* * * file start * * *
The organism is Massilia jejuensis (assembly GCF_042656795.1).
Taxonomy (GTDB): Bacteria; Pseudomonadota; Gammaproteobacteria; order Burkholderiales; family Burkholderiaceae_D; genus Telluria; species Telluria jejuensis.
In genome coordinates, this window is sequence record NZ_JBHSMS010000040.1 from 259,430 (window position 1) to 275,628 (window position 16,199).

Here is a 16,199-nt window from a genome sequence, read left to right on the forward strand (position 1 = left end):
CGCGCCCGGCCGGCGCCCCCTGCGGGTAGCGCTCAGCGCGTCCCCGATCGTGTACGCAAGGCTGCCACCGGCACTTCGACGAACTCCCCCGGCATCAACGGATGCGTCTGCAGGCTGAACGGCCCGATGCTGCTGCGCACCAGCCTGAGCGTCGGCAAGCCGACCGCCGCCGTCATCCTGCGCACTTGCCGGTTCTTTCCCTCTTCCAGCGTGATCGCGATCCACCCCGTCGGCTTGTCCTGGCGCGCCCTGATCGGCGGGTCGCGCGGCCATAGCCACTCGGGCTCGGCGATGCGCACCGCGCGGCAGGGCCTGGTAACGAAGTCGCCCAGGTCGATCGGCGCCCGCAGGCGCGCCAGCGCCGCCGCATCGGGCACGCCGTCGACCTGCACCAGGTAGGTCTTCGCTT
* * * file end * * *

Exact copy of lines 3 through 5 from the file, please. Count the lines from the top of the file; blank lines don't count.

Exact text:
In genome coordinates, this window is sequence record NZ_JBHSMS010000040.1 from 259,430 (window position 1) to 275,628 (window position 16,199).

Here is a 16,199-nt window from a genome sequence, read left to right on the forward strand (position 1 = left end):
CGCGCCCGGCCGGCGCCCCCTGCGGGTAGCGCTCAGCGCGTCCCCGATCGTGTACGCAAGGCTGCCACCGGCACTTCGACGAACTCCCCCGGCATCAACGGATGCGTCTGCAGGCTGAACGGCCCGATGCTGCTGCGCACCAGCCTGAGCGTCGGCAAGCCGACCGCCGCCGTCATCCTGCGCACTTGCCGGTTCTTTCCCTCTTCCAGCGTGATCGCGATCCACCCCGTCGGCTTGTCCTGGCGCGCCCTGATCGGCGGGTCGCGCGGCCATAGCCACTCGGGCTCGGCGATGCGCACCGCGCGGCAGGGCCTGGTAACGAAGTCGCCCAGGTCGATCGGCGCCCGCAGGCGCGCCAGCGCCGCCGCATCGGGCACGCCGTCGACCTGCACCAGGTAGGTCTTCGCTT